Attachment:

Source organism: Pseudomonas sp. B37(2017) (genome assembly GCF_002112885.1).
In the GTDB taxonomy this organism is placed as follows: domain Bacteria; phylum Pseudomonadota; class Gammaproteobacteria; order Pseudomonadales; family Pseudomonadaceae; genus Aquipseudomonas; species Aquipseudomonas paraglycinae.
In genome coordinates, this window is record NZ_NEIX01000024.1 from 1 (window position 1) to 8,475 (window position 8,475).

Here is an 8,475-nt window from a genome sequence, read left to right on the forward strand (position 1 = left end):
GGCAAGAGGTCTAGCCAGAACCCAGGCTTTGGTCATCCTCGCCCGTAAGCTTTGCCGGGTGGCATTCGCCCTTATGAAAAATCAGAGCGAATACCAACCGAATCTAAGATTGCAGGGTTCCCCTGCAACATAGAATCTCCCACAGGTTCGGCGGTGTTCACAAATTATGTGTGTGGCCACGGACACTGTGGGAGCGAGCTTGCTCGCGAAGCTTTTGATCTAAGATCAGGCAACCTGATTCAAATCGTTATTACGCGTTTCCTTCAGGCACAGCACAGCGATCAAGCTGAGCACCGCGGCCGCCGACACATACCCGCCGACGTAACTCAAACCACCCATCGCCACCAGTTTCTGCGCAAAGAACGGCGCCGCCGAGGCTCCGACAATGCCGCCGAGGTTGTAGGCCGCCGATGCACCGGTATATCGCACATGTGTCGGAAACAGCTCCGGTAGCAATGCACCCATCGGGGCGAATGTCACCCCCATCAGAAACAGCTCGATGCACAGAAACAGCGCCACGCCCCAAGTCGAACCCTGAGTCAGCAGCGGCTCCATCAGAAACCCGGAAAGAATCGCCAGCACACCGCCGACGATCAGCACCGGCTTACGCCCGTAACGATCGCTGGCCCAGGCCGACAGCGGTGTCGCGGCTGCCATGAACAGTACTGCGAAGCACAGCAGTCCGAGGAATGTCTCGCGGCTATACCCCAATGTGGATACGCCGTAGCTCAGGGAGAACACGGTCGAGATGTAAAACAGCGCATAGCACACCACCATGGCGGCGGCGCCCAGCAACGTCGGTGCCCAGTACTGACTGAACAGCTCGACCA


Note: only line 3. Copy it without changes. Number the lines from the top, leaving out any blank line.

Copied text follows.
In genome coordinates, this window is record NZ_NEIX01000024.1 from 1 (window position 1) to 8,475 (window position 8,475).